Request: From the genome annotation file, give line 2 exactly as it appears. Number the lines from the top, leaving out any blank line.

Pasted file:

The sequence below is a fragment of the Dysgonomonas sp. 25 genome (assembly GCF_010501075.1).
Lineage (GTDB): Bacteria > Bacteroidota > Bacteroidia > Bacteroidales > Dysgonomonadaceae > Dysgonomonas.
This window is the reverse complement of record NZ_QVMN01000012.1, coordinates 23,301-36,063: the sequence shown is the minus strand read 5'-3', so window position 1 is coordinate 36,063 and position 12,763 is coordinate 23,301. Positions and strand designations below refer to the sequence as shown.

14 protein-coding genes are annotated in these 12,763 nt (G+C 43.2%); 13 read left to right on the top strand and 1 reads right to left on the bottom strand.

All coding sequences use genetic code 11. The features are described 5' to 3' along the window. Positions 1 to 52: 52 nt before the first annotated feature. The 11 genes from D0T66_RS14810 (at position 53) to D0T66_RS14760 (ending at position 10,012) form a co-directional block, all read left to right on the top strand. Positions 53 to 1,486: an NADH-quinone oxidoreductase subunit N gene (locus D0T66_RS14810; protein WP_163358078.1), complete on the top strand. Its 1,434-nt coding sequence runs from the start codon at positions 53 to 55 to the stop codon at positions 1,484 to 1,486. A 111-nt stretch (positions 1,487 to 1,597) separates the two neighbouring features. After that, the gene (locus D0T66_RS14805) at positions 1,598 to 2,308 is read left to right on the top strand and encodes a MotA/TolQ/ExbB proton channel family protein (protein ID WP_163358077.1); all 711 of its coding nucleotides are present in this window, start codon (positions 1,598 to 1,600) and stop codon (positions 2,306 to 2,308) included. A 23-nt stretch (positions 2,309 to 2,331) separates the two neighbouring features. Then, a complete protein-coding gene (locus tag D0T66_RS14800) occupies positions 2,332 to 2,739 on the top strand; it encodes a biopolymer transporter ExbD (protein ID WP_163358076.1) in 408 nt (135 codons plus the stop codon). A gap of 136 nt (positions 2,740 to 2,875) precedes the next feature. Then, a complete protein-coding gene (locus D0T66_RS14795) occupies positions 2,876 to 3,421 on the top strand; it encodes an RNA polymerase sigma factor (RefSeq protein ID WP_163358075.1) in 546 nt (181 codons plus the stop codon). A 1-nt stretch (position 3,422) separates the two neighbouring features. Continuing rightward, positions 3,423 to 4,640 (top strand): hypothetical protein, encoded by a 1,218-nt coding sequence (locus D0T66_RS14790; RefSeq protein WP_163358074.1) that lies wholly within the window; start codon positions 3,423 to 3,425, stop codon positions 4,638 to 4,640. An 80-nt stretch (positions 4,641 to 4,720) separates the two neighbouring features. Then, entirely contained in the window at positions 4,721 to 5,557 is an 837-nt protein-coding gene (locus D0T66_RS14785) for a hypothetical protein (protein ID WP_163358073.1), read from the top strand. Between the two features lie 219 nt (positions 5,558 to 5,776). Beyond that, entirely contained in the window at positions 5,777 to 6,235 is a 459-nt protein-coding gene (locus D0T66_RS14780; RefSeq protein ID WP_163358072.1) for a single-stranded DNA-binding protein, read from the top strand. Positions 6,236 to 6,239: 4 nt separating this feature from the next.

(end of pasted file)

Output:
Lineage (GTDB): Bacteria > Bacteroidota > Bacteroidia > Bacteroidales > Dysgonomonadaceae > Dysgonomonas.